IEEE Winnipeg Section


EMBS Chapter Seminar



Detector Development in the PET Imaging Research Program at the University of Manitoba


Wednesday, November 23, 2011 at 10:00 AM


E2-350 EITC, Fort Garry Campus, University of Manitoba


Andrew L. Goertzen, Ph.D., MCCPM
Assistant Professor, Department of Radiology
Coordinator, PET/CT Program
University of Manitoba


Positron emission tomography (PET) imaging is an important nuclear medicine imaging method used both for assessment of diseases such as cancer and Alzheimer’s Disease in clinical patients and for research into understanding disease processes and developing new therapies. The PET/CT imaging program at the University of Manitoba was established in 2005 and has grown to presently include a clinical PET/CT camera, a dedicated preclinical PET system, a medical cyclotron and radiochemistry facility and a PET imaging instrumentation research group. This talk will give an overview of the PET imaging program at Health Sciences Centre / University of Manitoba and then describe ongoing research to develop new detectors for PET imaging. Two central projects in the detector development program are creating small footprint imaging systems that can be used on a laboratory bench-top for small animal research imaging studies and developing MRI compatible PET detectors for a combined MRI/PET imaging system.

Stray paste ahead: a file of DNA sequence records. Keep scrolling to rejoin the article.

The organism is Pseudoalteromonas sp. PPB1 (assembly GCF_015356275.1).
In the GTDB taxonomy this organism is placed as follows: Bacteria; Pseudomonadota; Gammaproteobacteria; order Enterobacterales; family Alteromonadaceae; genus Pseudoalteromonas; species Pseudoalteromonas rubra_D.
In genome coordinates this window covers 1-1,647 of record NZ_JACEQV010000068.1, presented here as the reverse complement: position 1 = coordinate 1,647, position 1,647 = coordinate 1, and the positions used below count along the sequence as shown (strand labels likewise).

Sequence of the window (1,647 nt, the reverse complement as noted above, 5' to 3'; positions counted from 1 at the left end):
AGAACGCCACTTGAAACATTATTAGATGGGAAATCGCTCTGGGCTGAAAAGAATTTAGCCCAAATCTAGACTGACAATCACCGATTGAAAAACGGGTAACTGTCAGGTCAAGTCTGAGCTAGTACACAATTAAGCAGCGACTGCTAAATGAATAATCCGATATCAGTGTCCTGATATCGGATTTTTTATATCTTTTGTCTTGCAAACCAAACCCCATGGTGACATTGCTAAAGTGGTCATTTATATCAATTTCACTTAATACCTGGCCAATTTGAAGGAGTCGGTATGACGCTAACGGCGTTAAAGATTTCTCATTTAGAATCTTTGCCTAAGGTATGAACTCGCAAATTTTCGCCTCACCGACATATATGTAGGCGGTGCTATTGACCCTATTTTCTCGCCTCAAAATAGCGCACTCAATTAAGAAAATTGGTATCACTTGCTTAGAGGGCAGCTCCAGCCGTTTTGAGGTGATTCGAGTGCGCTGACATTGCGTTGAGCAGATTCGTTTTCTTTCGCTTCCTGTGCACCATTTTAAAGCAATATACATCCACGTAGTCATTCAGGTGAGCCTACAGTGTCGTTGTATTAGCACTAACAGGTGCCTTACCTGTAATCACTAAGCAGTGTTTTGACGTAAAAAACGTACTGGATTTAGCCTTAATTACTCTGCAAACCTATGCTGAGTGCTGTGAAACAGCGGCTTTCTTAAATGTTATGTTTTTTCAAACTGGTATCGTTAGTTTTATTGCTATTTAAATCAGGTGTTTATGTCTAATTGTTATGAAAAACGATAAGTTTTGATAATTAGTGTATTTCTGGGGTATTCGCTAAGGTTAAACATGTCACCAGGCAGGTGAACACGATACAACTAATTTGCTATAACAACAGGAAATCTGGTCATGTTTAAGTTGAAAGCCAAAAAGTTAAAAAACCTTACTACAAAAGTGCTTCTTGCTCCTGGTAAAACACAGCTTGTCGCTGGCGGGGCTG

Andrew Goertzen is an Assistant Professor of Radiology at the University of Manitoba and a clinical nuclear medicine physicist at Health Sciences Centre in Winnipeg, Canada. He received his Ph.D. in Biomedical Physics from the University of California, Los Angeles. Dr. Goertzen is a Member of the Canadian College of Physicists in Medicine with certification in nuclear medicine. His research interests are the development of detectors and technologies for multimodality PET imaging and their application to improve image quality in both clinical and preclinical PET imaging.


Free, All are welcome.


For questions or more information contact Sherif S. Sherif at 474-6893.